Child And Baby Safety: Caffeine And Children

Caffeine usage among young children is increasing, with soda replacing milk or water in many homes. Here is information and a few tips for cutting back.

In the 1960's, parents drank coffee and children drank milk or fruit drinks. Coffee was considered inappropriate for children, presumably because of the caffeine content. Over the past 40 years, however, parents and children alike have switched to soda drinking. One study found that 75% of teen boys consume at least 3 cans a day. Fast food restaurants are promoting super sized drinks of 32 ounces or more. Coffee is still popular, though. Espresso and cappuccino shops are becoming fashionable hangouts. Considering that coffee and most brands of soda contain caffeine, what effect might that have on children?

Caffeine is addictive when indulged in daily. It is a stimulant that speeds the heart rate and contributes to anxiety and sleeplessness. When caffeine users miss a daily dose, they can have a headache and feel sluggish until they get some. Quitting is a challenge because the groggy feeling can last for weeks.

Health experts have begun to question the wisdom of letting children drink sodas throughout the day. A steady stream of caffeine is unhealthy for adults, and would seem to be even more so for smaller people. One 12-ounce can for a 60-pound child is similar to 3 cans for a 180-pound adult. Most pediatricians recommend keeping caffeine levels in children less than 50 grams a day. Most colas contain about 40 grams, so one can per day should be a maximum. Unfortunately, caffeine can also be found is other foods, such as cappuccino flavored yogurt.

In the schools, more and more children are being diagnosed with ADD, ADHD, and other behavior or learning problems. ADD symptoms are similar to the behavior of a person who is "wired" on coffee. They are distractible, restless, and have the jitters. ADD symptoms are also similar to those of a person who isn't getting enough sleep. They have a hard time concentrating and get irritable. Could the trend toward more soda drinking for children be contributing to the rise in ADD and ADHD? Researchers are looking at this question right now.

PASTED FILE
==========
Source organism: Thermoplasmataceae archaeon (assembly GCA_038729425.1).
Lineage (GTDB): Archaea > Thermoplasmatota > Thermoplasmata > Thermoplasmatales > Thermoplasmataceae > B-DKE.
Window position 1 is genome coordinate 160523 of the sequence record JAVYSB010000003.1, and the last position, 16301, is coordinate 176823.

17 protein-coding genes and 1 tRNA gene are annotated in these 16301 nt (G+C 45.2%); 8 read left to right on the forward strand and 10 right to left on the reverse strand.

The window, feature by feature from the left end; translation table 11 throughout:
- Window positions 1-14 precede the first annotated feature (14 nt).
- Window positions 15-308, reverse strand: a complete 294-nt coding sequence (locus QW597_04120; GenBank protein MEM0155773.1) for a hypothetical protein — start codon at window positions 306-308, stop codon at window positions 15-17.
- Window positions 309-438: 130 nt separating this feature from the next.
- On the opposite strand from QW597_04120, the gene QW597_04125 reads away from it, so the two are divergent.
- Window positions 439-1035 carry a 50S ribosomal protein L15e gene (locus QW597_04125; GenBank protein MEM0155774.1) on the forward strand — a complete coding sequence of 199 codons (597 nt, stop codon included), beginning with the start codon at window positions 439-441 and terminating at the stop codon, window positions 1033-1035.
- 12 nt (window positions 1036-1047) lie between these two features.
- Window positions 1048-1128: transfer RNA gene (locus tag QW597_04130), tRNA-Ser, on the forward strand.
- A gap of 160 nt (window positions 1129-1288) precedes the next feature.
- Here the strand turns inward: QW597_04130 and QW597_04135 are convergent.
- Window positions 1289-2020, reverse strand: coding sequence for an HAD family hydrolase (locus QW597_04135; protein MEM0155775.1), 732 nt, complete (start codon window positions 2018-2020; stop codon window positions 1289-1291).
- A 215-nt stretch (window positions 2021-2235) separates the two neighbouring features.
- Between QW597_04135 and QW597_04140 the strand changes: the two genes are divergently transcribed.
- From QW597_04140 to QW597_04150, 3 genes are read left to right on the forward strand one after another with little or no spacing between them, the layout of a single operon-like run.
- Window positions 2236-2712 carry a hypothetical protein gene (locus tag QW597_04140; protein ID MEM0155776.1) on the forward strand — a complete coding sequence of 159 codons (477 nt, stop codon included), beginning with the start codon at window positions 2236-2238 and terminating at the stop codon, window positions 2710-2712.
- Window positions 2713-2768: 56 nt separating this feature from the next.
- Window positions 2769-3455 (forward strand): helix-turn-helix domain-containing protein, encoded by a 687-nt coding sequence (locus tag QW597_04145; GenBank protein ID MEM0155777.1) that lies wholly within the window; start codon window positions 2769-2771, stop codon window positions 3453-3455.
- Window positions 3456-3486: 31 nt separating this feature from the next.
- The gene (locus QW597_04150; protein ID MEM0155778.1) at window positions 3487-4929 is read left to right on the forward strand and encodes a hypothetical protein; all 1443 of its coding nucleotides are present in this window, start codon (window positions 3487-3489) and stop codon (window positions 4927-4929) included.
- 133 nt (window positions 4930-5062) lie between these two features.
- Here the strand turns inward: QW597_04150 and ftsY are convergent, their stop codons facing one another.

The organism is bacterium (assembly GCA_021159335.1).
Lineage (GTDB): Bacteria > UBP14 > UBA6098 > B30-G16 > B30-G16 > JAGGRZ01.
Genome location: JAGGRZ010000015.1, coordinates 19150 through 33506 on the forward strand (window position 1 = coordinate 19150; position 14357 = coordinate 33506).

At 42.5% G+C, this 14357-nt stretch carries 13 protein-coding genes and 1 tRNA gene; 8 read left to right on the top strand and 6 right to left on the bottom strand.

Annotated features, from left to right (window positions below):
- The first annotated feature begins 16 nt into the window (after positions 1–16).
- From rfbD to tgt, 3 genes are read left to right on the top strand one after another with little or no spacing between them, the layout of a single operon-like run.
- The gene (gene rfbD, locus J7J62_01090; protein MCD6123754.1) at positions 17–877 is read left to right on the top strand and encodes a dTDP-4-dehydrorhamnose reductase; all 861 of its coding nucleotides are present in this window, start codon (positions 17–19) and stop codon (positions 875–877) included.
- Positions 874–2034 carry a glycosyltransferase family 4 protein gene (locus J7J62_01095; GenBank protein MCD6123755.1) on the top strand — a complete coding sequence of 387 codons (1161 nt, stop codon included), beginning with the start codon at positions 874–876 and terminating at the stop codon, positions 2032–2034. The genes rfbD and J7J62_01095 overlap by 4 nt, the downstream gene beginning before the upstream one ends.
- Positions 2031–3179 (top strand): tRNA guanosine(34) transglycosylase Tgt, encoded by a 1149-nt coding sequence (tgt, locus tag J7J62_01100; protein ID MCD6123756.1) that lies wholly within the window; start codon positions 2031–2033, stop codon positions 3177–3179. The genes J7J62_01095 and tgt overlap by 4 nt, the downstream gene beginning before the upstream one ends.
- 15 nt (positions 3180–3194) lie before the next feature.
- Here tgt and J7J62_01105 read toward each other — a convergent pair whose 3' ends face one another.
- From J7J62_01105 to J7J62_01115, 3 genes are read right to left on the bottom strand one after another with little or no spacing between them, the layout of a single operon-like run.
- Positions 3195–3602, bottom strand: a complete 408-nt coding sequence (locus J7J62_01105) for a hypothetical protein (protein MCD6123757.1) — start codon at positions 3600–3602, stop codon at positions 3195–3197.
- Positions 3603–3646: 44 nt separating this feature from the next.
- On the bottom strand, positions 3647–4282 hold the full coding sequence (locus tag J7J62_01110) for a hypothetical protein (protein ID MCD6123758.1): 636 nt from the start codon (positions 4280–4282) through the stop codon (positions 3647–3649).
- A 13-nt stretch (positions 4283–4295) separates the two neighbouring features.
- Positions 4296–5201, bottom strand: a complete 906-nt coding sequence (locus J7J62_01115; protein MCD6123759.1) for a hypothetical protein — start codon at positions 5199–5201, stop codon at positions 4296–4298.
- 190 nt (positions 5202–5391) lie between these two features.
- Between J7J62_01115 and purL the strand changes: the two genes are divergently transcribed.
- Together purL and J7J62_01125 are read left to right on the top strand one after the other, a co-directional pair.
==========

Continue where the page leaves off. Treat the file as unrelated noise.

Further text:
It's well documented that caffeine causes sleeplessness. Yet many children and young teens consume sodas even into the evening. Some experts suggest that the night owl tendencies of teens are really a reflection of their caffeine habits. Too much caffeine will make a young person not want to go to bed. Then in the morning, they are groggy, and grab another soda to get going. One study of 200 junior high students found that the students who took in 63 mg. of caffeine or more every day slept fewer hours, were more tired during the day, and sometimes woke during the night.

It has been found that individuals vary widely in their sensitivity to caffeine, and it is believed that children break down caffeine more slowly than adults. For some people, caffeine is out of their system in four hours. For others, it can take up to twelve hours. For sensitive children, even a pop at noon could affect their sleep.

In addition to caffeine, sodas are either loaded with sugar or contain artificial sweeteners that have not been proven safe for use. A can of soda contains about 150 calories from sugar. This is enough to take the edge off a young person's appetite and keep them from eating good food. Soda drinking should be curtailed because it replaces nutritious food with empty calories.

Another health problem associated with soda drinking is osteoporosis. Phosphorous, which causes carbonation in drinks, binds with calcium in the diet and renders it useless. Soda often replaces milk in the diet anyway, so the child is getting less calcium than expected. Doctors are beginning to see more cases of osteoporosis among young people.

Many schools, in an effort to raise needed funds, have soda machines in the halls. While it may be a good way to help the budget, it is not a way to build healthy eating habits in the students. Some parents have spoken up. Pop machines have been replaced with juice, milk, and fruit dispensers. Sadly, the healthy foods don't sell as well, and the pop machines often reappear.

Here are some tips for reducing the quantity of caffeine in your child's diet. First, be aware that not just colas contain caffeine. Some orange sodas and root beers do as well. Be sure to read the label. Watch out for trendy new drinks that contain extra caffeine.

Save pop or fancy coffee for special occasions such as holidays and birthdays. An occasional soda won't hurt as much as a steady stream.

Consider using caffeine free sodas when those special occasions come along.

Make sure sodas are not replacing water and milk in your child's diet.

If you're tempted by a 48-ounce drink selling for $.79 at the local hamburger place, consider taking your own paper cups and dividing it up among the family. In other words, downsize your serving sizes.

Don't allow caffeine consumption after 4:00 p.m. Restrict it even longer if your child shows signs of insomnia.

Watch out for coffee flavored desserts or medicines that contain caffeine. Again, read the labels to be sure.

It is ultimately up to parents to educate children and teens about nutrition and caffeine usage. Talk with them about the false ideas portrayed in advertising. Soda drinking is presented as something that makes a person fit into a group or be good at sports. Nothing could be further from the truth. Then be a good example. To get our children off soda, we need to first take control of our own caffeine intake!

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